One of its main employers was the Tolko OSB Mill that was built in 1995 however the plant was closed in February, 2007, putting more than a 100 employees out of work.[citation needed] West Fraser Mills purchased the Buchanon lumber mill in 2014 and is now the main employer for High Prairie with 150 employees.

AttractionsEdit

Due to its proximity to the western shores of Lesser Slave Lake, High Prairie has a thriving tourism industry, particularly in the warmer summer months. There are many attractions at the lake, including events such as the Golden Walleye Classic.

Winagami Lake Provincial Park, approximately 12 kilometres (7.5 mi) to the north of High Prairie, and Kimiwan Lake, approximately 49 kilometres (30 mi) to the northwest, are attractions for bird-watching enthusiasts. Winagami Lake and Kimiwan Lake are within the general area where three major migration paths meet – the Central Flyway, the Mississippi Flyway, and the Pacific Flyway.

GovernmentEdit

High Prairie is governed by a town council, a mayor and six council members, each of whom serve four-year terms. Federally, it is part of the Fort McMurray—Athabasca electoral district. In the next federal election, it will become part of the newly formed riding of Peace River—Westlock.[17]

MediaEdit

Media outlets serving High Prairie and surrounding area include CKVH The Fox, CIRE-TV (the local community channel), and the South Peace News, a local community newspaper.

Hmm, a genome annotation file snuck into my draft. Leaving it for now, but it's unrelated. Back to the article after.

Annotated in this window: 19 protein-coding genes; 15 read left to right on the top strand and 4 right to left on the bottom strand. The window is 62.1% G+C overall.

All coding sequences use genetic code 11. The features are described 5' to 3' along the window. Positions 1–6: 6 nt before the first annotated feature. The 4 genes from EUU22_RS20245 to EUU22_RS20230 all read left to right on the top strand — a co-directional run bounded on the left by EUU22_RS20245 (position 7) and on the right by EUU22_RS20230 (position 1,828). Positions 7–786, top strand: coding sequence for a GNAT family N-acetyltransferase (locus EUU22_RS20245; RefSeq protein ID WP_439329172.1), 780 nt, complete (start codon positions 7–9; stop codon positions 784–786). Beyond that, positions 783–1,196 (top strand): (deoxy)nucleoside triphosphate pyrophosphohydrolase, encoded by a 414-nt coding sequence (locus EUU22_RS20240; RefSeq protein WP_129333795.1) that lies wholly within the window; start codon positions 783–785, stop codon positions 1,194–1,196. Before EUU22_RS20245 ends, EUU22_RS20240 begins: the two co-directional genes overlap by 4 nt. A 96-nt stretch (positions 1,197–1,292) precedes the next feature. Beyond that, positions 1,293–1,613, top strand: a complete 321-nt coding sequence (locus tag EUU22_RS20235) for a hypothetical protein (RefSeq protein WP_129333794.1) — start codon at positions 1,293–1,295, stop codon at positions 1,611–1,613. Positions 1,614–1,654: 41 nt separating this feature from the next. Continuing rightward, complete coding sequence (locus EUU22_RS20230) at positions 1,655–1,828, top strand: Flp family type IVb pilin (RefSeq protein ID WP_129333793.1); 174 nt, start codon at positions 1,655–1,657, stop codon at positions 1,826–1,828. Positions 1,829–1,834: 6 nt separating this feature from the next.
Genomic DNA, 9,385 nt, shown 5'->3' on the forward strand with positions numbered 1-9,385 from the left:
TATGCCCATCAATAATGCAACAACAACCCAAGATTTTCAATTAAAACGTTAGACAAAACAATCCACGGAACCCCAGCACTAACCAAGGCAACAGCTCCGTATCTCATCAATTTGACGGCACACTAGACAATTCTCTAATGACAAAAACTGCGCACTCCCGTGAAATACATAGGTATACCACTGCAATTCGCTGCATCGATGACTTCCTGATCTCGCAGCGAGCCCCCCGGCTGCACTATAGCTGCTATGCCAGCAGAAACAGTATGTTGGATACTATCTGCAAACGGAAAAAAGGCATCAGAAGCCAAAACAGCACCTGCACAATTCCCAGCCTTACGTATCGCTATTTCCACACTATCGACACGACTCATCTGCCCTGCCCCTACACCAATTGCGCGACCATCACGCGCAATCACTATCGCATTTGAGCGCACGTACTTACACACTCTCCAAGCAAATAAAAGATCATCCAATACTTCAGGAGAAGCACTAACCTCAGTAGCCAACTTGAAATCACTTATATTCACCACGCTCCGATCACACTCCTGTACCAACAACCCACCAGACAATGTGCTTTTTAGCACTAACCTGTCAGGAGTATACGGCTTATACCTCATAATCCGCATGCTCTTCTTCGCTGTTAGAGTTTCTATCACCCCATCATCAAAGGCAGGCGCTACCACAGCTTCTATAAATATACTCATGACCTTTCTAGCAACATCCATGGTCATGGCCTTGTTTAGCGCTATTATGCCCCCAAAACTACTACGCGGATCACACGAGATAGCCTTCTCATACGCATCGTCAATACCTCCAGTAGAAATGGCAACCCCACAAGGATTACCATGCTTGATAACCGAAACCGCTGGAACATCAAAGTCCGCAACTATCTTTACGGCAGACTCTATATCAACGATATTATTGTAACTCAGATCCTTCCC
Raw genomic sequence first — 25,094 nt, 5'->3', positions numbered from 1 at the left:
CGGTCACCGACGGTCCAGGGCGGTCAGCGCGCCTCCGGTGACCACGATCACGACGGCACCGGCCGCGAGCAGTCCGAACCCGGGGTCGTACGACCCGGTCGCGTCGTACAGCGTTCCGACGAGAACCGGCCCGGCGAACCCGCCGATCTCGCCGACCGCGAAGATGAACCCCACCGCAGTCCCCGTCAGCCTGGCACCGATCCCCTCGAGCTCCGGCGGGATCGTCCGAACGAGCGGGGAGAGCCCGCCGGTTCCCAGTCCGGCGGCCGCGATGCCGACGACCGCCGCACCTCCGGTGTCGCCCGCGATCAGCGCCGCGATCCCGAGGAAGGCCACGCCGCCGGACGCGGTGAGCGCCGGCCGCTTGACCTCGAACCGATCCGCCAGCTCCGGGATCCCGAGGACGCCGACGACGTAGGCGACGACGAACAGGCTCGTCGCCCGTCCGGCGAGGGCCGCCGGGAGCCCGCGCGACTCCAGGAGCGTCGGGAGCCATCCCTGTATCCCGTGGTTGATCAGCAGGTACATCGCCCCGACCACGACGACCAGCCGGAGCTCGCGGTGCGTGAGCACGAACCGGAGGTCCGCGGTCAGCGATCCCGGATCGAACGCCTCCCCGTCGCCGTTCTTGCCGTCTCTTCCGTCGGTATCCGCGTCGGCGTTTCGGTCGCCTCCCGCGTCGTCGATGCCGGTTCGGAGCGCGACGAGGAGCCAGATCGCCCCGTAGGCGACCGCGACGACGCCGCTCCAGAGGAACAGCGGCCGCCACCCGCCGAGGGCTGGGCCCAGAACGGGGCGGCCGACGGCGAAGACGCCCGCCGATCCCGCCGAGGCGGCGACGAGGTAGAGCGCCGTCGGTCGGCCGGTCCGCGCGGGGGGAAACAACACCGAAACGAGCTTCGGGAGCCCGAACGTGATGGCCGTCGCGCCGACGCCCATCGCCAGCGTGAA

Notable peopleEdit

RecognitionEdit

In 2001, High Prairie was recognized for its state-of-the-art water treatment system and it was awarded 4 'blooms' by Communities in Bloom,[19] a non-profit organization that encourages environmental responsibility and beautification in Canadian communities.

See alsoEdit

ReferencesEdit

  1. ^ "Location and History Profile: Town of High Prairie" (PDF). Alberta Municipal Affairs. October 7, 2016. p. 316. Retrieved October 13, 2016.
  2. ^ "Municipal Officials Search". Alberta Municipal Affairs. September 22, 2017. Retrieved September 25, 2017.
  3. ^ a b c d "Population and dwelling counts, for Canada, provinces and territories, and census subdivisions (municipalities), 2016 and 2011 censuses – 100% data (Alberta)". Statistics Canada. February 8, 2017. Retrieved February 8, 2017.
  4. ^ "Alberta Private Sewage Systems 2009 Standard of Practice Handbook: Appendix A.3 Alberta Design Data (A.3.A. Alberta Climate Design Data by Town)" (PDF) (PDF). Safety Codes Council. January 2012. pp. 212–215 (PDF pages 226–229). Retrieved October 8, 2013.